On Thursday, TFPP reported that President Donald Trump has signed an executive order meant to provide some relief from Obamacare by directing federal agencies to allow more flexibility in health insurance options. Now comes word that the president has another move planned to move closer to what Congress will not.
President Donald Trump plans to cut off critical subsidy payments to insurers selling Obamacare coverage, according to two people familiar with the matter.
The decision to end the payments, estimated at $7 billion this year, marks Trump’s most aggressive move yet to dismantle Obamacare after months of failed GOP repeal efforts on Capitol Hill. The move is likely to draw lawsuits and may put pressure on Congress to appropriate funding for the subsidies, which help insurers reduce out-of-pocket costs for low-income Obamacare customers.
Kimberly Leonard at the Washington Examiner has more detail on what this means:
Cost-sharing subsidies have featured heavily in the debate over who is responsible for the troubles facing Obamacare’s exchanges. The funds were originally authorized under former President Barack Obama, resulting in a lawsuit by the House because Congress had not appropriated them. A federal judge sided with the House but the funds continued to be authorized as the case was under appeal, a situation that remained in limbo as Trump took the helm at the Oval Office.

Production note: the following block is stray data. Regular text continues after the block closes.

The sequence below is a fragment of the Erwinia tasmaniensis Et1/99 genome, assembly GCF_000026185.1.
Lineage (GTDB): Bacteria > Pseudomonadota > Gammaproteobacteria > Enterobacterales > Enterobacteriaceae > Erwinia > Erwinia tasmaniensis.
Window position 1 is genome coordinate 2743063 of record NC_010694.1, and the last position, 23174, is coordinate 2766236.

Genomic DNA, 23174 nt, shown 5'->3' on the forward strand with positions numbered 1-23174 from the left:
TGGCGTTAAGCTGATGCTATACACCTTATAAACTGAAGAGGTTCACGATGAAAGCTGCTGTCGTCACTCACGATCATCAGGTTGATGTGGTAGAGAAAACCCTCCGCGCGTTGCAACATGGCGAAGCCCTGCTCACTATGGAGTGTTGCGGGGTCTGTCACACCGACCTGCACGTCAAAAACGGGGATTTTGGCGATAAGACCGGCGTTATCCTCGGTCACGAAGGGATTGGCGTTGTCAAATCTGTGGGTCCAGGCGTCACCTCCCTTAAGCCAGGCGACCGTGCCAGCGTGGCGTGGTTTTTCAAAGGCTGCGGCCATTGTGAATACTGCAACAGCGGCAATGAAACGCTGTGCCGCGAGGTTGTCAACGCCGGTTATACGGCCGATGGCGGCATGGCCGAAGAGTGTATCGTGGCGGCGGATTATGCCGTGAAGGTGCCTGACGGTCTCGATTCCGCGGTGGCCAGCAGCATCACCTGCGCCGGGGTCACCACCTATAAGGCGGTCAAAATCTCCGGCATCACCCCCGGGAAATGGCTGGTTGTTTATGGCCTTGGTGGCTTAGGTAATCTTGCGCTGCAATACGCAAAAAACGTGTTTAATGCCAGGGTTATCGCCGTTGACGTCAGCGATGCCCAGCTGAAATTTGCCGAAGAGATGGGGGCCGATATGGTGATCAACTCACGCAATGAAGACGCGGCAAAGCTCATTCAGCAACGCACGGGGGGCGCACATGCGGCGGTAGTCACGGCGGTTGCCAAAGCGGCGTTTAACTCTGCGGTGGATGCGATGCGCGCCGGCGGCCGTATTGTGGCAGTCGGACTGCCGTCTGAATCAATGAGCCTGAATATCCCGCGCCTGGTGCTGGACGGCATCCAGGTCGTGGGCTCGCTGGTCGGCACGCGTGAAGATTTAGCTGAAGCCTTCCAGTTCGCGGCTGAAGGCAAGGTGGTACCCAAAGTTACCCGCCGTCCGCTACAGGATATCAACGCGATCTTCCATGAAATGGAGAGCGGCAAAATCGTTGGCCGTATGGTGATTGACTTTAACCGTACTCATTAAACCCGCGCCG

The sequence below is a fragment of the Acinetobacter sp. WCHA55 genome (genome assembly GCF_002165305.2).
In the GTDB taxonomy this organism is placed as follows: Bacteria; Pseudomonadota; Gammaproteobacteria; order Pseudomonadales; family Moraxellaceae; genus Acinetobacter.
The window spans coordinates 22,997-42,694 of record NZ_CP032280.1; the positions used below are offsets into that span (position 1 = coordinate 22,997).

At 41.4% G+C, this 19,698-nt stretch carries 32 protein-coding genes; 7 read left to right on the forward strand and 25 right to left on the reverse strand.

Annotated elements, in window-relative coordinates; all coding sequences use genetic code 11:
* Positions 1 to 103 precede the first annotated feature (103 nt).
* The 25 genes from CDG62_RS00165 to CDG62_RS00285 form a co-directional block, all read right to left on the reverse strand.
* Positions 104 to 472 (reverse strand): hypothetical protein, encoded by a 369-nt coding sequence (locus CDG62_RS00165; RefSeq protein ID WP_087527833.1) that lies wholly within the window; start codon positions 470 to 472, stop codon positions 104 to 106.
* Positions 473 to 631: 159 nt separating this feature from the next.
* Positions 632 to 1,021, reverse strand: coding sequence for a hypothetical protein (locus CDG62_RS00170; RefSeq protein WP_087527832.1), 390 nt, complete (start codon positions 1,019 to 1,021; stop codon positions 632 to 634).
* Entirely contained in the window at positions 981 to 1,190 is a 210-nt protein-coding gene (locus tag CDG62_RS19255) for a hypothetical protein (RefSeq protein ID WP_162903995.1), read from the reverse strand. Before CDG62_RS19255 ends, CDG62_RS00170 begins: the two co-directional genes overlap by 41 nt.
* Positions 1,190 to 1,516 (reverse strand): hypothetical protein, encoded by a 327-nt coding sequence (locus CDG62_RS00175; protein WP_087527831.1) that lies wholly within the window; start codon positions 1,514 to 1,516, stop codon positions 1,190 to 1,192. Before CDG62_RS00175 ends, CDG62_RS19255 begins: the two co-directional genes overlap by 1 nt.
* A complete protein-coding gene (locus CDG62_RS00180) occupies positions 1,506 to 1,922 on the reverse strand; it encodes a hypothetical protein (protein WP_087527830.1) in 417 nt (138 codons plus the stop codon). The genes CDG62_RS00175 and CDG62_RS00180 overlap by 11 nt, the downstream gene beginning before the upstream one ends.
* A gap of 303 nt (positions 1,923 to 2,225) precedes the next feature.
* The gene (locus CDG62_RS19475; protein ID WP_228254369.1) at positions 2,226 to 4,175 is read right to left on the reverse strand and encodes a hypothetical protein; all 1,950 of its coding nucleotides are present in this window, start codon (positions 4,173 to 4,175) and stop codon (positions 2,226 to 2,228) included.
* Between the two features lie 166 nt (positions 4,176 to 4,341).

The money, estimated at roughly $7 billion for this year, pays for low-income consumers’ out-of-pocket medical expenses. Under Obamacare, insurers are required to offer lower costs for these services, for which the government then reimburses them. If they do not receive the funding, they must still offer discounts, and without an action from Congress they would be likely to sue for the money.
The uncertainty over the future of the payments has contributed to insurer exits and planned premium increases for 2018, though insurers also acknowledge that they were losing money through the exchange business, where too few young, healthy enrollees purchased their plans.
Cutting off the subsidies would increase the number of uninsured by 2 million people in 2018 and would result in insurance costs that are 20 percent higher than already-expected increases, according to the Congressional Budget Office.
Conservatives have long advocated cutting off these subsidies, both on constitutional grounds that Obama’s unilateral authorization of them was illegal and on practical grounds that hastening the Obamacare system’s collapse could increase pressure on Congress to finally do away with the hated law.
Policy analysts are still working through the details and implications of Trump’s healthcare moves on Thursday. One particular area of concern was whether the executive order crossed the line from lawful discretion in implementing statutes into the sort of unilateral executive policy-making conservatives railed against when Barack Obama did it on numerous issues.
In any event, while welcome, none of this is a substitute for Congress finally doing the right thing. The fact that they have done nothing serious to get rid of the colossal failure of Obamacare is simply inexcusable.
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